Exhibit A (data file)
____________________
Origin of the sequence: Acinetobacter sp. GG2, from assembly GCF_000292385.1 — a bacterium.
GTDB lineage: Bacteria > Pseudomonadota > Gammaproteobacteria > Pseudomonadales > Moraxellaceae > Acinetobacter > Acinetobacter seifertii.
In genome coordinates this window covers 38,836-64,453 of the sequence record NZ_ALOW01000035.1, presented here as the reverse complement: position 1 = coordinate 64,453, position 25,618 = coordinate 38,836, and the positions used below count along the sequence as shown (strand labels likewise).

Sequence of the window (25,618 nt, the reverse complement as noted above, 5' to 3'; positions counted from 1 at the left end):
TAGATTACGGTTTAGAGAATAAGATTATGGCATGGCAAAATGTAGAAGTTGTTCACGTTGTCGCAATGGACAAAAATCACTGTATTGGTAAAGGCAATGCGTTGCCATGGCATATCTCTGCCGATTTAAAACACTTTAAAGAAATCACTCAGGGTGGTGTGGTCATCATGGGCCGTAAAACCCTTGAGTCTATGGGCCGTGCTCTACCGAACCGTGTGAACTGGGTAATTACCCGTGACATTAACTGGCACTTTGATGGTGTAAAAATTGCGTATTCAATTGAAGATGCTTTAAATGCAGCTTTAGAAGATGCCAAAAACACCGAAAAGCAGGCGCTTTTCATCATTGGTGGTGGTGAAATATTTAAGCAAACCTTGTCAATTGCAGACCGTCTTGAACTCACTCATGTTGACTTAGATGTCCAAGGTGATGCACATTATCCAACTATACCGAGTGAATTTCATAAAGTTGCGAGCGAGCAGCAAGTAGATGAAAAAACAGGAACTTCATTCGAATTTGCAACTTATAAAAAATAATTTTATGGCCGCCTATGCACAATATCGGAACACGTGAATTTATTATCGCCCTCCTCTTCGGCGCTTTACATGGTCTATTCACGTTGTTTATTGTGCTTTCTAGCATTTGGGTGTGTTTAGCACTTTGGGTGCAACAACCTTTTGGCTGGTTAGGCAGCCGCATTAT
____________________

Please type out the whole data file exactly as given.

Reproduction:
Origin of the sequence: Acinetobacter sp. GG2, from assembly GCF_000292385.1 — a bacterium.
GTDB lineage: Bacteria > Pseudomonadota > Gammaproteobacteria > Pseudomonadales > Moraxellaceae > Acinetobacter > Acinetobacter seifertii.
In genome coordinates this window covers 38,836-64,453 of the sequence record NZ_ALOW01000035.1, presented here as the reverse complement: position 1 = coordinate 64,453, position 25,618 = coordinate 38,836, and the positions used below count along the sequence as shown (strand labels likewise).

Sequence of the window (25,618 nt, the reverse complement as noted above, 5' to 3'; positions counted from 1 at the left end):
TAGATTACGGTTTAGAGAATAAGATTATGGCATGGCAAAATGTAGAAGTTGTTCACGTTGTCGCAATGGACAAAAATCACTGTATTGGTAAAGGCAATGCGTTGCCATGGCATATCTCTGCCGATTTAAAACACTTTAAAGAAATCACTCAGGGTGGTGTGGTCATCATGGGCCGTAAAACCCTTGAGTCTATGGGCCGTGCTCTACCGAACCGTGTGAACTGGGTAATTACCCGTGACATTAACTGGCACTTTGATGGTGTAAAAATTGCGTATTCAATTGAAGATGCTTTAAATGCAGCTTTAGAAGATGCCAAAAACACCGAAAAGCAGGCGCTTTTCATCATTGGTGGTGGTGAAATATTTAAGCAAACCTTGTCAATTGCAGACCGTCTTGAACTCACTCATGTTGACTTAGATGTCCAAGGTGATGCACATTATCCAACTATACCGAGTGAATTTCATAAAGTTGCGAGCGAGCAGCAAGTAGATGAAAAAACAGGAACTTCATTCGAATTTGCAACTTATAAAAAATAATTTTATGGCCGCCTATGCACAATATCGGAACACGTGAATTTATTATCGCCCTCCTCTTCGGCGCTTTACATGGTCTATTCACGTTGTTTATTGTGCTTTCTAGCATTTGGGTGTGTTTAGCACTTTGGGTGCAACAACCTTTTGGCTGGTTAGGCAGCCGCATTAT